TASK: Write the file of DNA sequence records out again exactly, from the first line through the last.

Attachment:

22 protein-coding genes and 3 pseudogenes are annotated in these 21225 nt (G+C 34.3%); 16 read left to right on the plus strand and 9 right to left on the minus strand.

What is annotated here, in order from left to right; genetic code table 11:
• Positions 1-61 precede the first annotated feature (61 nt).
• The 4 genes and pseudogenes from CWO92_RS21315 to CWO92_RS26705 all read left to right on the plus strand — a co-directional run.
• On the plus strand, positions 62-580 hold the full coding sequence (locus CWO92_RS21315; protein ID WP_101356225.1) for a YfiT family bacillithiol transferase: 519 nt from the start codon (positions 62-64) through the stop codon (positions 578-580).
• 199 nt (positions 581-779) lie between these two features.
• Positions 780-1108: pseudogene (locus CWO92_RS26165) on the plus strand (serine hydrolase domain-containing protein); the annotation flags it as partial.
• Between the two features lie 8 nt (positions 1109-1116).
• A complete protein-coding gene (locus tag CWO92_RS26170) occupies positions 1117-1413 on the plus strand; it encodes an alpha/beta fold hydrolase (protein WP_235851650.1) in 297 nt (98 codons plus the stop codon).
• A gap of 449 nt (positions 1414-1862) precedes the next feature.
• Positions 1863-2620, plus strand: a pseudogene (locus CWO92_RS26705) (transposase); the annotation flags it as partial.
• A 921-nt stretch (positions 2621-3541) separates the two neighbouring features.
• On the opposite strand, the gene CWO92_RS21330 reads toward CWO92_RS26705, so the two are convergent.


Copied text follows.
22 protein-coding genes and 3 pseudogenes are annotated in these 21225 nt (G+C 34.3%); 16 read left to right on the plus strand and 9 right to left on the minus strand.

What is annotated here, in order from left to right; genetic code table 11:
• Positions 1-61 precede the first annotated feature (61 nt).
• The 4 genes and pseudogenes from CWO92_RS21315 to CWO92_RS26705 all read left to right on the plus strand — a co-directional run.
• On the plus strand, positions 62-580 hold the full coding sequence (locus CWO92_RS21315; protein ID WP_101356225.1) for a YfiT family bacillithiol transferase: 519 nt from the start codon (positions 62-64) through the stop codon (positions 578-580).
• 199 nt (positions 581-779) lie between these two features.
• Positions 780-1108: pseudogene (locus CWO92_RS26165) on the plus strand (serine hydrolase domain-containing protein); the annotation flags it as partial.
• Between the two features lie 8 nt (positions 1109-1116).
• A complete protein-coding gene (locus tag CWO92_RS26170) occupies positions 1117-1413 on the plus strand; it encodes an alpha/beta fold hydrolase (protein WP_235851650.1) in 297 nt (98 codons plus the stop codon).
• A gap of 449 nt (positions 1414-1862) precedes the next feature.
• Positions 1863-2620, plus strand: a pseudogene (locus CWO92_RS26705) (transposase); the annotation flags it as partial.
• A 921-nt stretch (positions 2621-3541) separates the two neighbouring features.
• On the opposite strand, the gene CWO92_RS21330 reads toward CWO92_RS26705, so the two are convergent.